There is a myth saying that having a BAC in the 0.129% - 0.138% range can improve your cognitive abilities. This effect is called the Ballmer Peak (a reference to Steve Ballmer, CEO of Microsoft) and is pictured nicely in this xkcd. Is there any truth in this myth?
This article by Norlander specifically studies the relationship between moderate alcohol consumption (1.0ml/kg body weight) and creativity. According to my very rough calculations, this would correspond to a BAC in the range of 0.12–0.14 for a 73kg human. The paper concludes
...modest alcohol consumption inhibits aspects of creativity based mainly on the secondary process (preparation, certain parts of illumination, and verification), and disinhibits those based mainly on the primary process (incubation, certain parts of illumination, and restitution).
In other words, moderate alcohol consumption does improve certain types of creative thinking, while inhibiting other types of creative thinking. Since the skills required for computer programming are solely cognitive in nature (discounting the motor skills required to type, of course), and given that creativity is a large part of computer programming, it is at least plausible that one might gain some amount of improvement from alcohol consumption.
There have also been studies on the relationship between alcohol consumption and creative output. That study examined 34 well known, heavy drinking, 20th century writers, artists, and composers/performers. It concludes:
Analysis of this information yielded a number of interesting findings. Alcohol use proved detrimental to productivity in over 75% of the sample, especially in the latter phases of their drinking careers. However, it appeared to provide direct benefit for about 9% of the sample, indirect benefit for 50% and no appreciable effect for 40% at different times in their lives. Creative activity, conversely, can also affect drinking behavior, leading, for instance, to increased alcohol consumption in over 30% of the sample. Because of the complexities of this relationship, no simplistic conclusions are possible.
So for a small portion of people there was a notable increase in creative output as a result of alcohol intake. It does appear that the study did not control for the quantity of alcohol intake, though, so this may not be directly applicable to the Ballmer Peak.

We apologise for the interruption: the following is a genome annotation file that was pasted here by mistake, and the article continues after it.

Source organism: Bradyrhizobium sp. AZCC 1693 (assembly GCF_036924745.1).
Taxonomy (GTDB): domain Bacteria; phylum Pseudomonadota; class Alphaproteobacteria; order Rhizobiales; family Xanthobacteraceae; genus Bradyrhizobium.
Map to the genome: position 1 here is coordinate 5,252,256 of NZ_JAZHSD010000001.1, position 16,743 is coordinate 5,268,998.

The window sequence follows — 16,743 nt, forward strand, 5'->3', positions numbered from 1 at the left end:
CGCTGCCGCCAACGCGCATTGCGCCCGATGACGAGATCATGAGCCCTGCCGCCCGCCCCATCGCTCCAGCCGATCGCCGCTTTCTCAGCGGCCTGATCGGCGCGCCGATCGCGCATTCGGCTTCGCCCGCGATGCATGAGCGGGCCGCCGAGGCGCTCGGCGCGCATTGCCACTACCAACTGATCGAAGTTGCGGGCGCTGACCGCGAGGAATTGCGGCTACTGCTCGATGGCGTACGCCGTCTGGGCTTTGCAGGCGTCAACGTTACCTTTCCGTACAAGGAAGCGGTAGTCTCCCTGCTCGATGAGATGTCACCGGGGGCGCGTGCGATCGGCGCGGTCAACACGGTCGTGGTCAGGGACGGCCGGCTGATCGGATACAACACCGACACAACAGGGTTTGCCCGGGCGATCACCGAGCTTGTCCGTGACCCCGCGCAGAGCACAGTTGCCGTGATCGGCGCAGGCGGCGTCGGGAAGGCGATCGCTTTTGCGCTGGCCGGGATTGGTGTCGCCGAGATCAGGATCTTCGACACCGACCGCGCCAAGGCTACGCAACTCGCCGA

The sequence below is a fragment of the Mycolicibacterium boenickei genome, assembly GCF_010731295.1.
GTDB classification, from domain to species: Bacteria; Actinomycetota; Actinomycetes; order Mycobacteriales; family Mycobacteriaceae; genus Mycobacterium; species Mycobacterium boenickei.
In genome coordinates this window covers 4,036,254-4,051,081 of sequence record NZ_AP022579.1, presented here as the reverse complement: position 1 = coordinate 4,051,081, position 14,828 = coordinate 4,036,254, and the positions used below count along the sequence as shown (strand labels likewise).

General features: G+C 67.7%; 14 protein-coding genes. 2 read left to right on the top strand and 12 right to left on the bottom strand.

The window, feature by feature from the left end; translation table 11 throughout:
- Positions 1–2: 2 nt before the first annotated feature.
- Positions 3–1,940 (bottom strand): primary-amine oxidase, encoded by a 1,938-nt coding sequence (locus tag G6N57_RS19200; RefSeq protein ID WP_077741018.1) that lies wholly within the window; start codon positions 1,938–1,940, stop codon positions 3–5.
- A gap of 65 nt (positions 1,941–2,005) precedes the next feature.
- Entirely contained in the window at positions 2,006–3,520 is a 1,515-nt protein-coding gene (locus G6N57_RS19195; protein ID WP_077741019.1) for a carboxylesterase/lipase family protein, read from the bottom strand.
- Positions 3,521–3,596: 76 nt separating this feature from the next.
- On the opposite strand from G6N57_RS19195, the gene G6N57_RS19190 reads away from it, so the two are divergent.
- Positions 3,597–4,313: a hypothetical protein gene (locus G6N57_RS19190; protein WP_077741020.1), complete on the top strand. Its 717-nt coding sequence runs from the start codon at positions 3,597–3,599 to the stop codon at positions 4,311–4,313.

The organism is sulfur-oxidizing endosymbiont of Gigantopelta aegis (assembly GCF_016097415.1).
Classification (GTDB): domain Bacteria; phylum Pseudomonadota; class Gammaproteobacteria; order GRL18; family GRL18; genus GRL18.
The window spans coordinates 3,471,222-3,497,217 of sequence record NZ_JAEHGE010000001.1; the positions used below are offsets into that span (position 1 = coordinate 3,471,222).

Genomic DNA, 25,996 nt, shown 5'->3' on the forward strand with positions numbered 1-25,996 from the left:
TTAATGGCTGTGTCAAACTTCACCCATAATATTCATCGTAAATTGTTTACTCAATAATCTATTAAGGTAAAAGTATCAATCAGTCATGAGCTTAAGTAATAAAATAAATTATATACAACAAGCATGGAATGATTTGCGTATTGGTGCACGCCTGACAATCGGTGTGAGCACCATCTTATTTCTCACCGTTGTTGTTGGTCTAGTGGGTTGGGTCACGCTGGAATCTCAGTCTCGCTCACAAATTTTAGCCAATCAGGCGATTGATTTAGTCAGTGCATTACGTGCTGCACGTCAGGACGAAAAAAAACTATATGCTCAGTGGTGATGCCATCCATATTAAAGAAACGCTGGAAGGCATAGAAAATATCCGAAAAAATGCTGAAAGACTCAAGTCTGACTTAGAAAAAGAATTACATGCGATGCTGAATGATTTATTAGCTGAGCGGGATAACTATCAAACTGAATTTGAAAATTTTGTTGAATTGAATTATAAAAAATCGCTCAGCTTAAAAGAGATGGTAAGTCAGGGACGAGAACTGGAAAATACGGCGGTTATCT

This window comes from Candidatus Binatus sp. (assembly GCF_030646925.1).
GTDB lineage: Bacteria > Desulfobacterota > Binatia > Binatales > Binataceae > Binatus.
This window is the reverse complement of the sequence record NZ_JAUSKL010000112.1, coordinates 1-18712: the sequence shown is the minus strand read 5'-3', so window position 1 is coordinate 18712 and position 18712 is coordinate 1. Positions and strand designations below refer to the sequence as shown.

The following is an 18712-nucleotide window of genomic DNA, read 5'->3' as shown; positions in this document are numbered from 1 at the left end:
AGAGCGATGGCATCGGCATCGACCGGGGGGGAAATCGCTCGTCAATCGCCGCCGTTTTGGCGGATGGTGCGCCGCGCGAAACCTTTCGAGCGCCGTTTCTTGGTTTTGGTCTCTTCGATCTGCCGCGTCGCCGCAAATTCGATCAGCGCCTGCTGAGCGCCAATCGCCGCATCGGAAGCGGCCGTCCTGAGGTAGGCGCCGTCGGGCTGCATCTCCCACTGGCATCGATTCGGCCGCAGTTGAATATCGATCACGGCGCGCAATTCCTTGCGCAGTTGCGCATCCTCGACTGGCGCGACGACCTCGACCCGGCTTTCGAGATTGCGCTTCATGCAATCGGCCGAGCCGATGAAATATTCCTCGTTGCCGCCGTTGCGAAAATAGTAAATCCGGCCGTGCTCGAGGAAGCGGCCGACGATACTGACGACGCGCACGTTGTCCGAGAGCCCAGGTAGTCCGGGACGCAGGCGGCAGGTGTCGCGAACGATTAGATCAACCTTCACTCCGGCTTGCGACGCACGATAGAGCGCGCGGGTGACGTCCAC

The best study I was able to find on the subject was by Lapp, Collins, and Izzo. They gave subjects vodka tonics of varying strengths (by varying the ratio of tonic to vodka), some of which did not even contain any alcohol. The subjects believed that they were drinking a standard-strength vodka tonic. The subjects then were asked to perform a number of cognitively and creatively challenging tasks. Here is what they conclude:
The present results support the idea that creative people probably gain inspriation from consuming alcohol ..., but show that this effect may be due to the expected rather than the pharmacological effects of the drug. ... A convergence of evidence supported the idea that creativity is enhanced (at least in some aspects) by the expected effects of alcohol.
In other words, alcohol can improve certain aspects of one's cognitive ability, but this effect is not likely due to any pharmacological process (i.e., it is often sufficient to merely believe that one is drinking alcohol in order to achieve the same benefit).
And remember: The Ballmer Peak, as it is currently understood, is but a two dimensional projection of what in reality is a higher dimensional space, vi&.,
New study at the University of Illinois at Chicago reported by Medical daily: Drinking Alcohol May Significantly Enhance Problem Solving Skills
Scientists found that men who drank two pints of beer or two glasses of wine before solving brain teasers were quicker in delivering correct answers.
Here is the related scientific publication
- We examine the effects of alcohol intoxication on creative problem solving.
- Sober and intoxicated (BAC = .075) individuals solved Remote Associates Test items.
- Intoxicated individuals solved more items in a shorter time compared to sober.
- Intoxicated individuals were more likely to rate their solutions as insightful.
—Uncorking the muse: Alcohol intoxication facilitates creative problem solving by Andrew F. Jarosz, , Gregory J.H. Colflesh , Jennifer Wiley
If we think about driving a car, it is generally agreed that there is no alcohol level at which one is a better driver than when one is sober. This document lists some of the findings:
Behavioural studies suggest that driving related skills are significantly impaired at blood alcohol concentrations below 10-9 mmol/l and that little evidence exists for a threshold below which driving related skills are unimpaired.
(Alcohol does of course impair judgement, so it is likely that there is an alcohol level at which one believes one is a better driver, even though one isn't.)
Computer programming is a significantly more demanding task than driving a car, and it is extremely unlikely that there is any level of alcohol at which one is really a better programmer than when one is sober.
The Observer reports on a study showing it is real.
A recent study at the University of Illinois tested the creative problem solving ability of a group of men who were given vodka cranberry and snacks and asked to solve brain teasers. The results were starkly different for the tispy group, which had a blood alcohol concentration level of 0.075, versus the control group:
Astonishingly, those in the drinking group averaged nine correct questions to the six answers correct by the non-drinking group. It also took drunk men 11.5 seconds to answer a question, whereas non-drunk men needed 15.2 seconds to think. Both groups had comparable results on a similar exam before the alcohol consumption began.